• Have Accountability. This really should be someone that has no investment in the whole process that can speak to you directly and frankly about how you are doing. At the same time, include your family in the process so that they have a voice in everything and also shows that you love them. Before putting together the ministry calendar, ask what dates need to be avoided and what they see as most important. If you can surround yourself with people who love you and will speak into your life, you will be encouraged and have a better chance of success.
  • Get Organized. Maybe the biggest argument is that this project is important and that’s why I had to stay late. Was it important two weeks ago when you were surfing Facebook at work? Do not give me that weak excuse for not having it done. You made your choice and now you have to face the consequences. If you decide to work late, you are simply passing those consequences off to your family and NOT taking responsibility. This may be hard to swallow, but you need to own it. Go home and be with your family, take the scolding in the morning, and learn from your mistakes.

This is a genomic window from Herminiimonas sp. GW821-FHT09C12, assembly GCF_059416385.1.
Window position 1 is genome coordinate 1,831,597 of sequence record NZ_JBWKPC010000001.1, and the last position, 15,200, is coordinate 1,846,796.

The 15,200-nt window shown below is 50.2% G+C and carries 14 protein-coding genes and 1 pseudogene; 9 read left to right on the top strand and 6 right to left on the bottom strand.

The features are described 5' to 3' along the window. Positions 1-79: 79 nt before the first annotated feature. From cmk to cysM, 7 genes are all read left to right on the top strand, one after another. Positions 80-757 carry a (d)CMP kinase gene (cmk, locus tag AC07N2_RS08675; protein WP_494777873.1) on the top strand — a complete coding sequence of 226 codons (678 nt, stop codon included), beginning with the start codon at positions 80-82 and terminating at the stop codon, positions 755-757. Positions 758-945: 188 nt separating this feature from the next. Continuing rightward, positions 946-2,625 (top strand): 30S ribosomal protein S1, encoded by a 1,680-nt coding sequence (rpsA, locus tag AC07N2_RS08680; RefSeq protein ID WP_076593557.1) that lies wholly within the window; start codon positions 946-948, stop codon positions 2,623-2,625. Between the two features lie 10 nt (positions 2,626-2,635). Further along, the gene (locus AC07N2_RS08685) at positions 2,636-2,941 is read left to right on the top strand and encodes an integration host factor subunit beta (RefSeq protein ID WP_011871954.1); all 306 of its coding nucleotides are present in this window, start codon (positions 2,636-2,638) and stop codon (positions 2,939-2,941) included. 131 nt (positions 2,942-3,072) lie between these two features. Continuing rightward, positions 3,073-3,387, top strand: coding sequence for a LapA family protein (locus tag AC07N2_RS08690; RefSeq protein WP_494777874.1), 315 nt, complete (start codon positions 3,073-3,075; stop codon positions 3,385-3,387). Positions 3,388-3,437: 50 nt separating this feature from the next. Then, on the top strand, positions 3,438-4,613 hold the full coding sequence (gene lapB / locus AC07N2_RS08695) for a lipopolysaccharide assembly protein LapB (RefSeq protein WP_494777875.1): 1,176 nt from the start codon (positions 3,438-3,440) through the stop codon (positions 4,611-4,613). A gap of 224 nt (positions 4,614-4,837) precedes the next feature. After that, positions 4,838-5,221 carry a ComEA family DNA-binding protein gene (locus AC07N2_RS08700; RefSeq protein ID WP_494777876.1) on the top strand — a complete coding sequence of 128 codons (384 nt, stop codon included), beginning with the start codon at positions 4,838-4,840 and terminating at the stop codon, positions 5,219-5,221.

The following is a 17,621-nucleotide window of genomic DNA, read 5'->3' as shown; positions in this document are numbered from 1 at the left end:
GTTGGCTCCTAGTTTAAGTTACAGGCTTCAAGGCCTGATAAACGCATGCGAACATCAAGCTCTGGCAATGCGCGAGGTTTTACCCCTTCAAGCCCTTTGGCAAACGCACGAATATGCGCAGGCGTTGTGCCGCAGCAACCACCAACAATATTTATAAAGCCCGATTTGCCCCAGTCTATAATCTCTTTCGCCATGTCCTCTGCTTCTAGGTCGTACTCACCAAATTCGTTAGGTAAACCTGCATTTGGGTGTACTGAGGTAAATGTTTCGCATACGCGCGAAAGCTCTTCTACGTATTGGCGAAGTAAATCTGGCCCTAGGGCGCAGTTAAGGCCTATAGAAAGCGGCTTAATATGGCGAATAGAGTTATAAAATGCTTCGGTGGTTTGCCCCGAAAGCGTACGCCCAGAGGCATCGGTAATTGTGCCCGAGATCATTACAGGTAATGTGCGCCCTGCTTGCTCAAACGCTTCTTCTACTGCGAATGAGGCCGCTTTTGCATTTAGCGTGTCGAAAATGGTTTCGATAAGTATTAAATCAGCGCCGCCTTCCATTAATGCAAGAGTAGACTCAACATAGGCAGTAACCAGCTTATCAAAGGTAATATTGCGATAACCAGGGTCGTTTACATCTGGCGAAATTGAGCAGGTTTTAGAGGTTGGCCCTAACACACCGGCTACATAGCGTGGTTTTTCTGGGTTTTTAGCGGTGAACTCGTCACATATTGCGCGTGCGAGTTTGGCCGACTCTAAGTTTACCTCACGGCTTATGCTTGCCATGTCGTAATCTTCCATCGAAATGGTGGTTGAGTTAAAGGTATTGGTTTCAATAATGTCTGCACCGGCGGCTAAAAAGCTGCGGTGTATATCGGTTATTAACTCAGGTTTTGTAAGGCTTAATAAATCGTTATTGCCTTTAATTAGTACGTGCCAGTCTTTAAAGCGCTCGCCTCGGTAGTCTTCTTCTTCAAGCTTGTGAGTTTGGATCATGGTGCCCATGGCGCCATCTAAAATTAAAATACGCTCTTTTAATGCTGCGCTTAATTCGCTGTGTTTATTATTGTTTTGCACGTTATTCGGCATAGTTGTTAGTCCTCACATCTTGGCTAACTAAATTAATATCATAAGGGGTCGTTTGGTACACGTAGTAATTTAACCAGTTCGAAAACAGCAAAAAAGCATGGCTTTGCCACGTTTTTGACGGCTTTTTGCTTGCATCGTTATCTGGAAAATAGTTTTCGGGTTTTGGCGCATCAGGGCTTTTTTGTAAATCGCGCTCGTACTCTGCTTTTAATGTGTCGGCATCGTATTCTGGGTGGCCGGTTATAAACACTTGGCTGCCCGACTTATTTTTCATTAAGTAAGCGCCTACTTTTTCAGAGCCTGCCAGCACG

• Take Your Sabbath And Guard It This may mean that you take your Thursdays or Mondays off completely and go out of town with friends and family. Honor God in what you do, but do it together with those you are guarding. At the same time, take your vacation. If you are one to would rather not, look at why that is. Are you doing it on purpose or accident? Take time off and leave work alone. Trust me, it will be there when you return.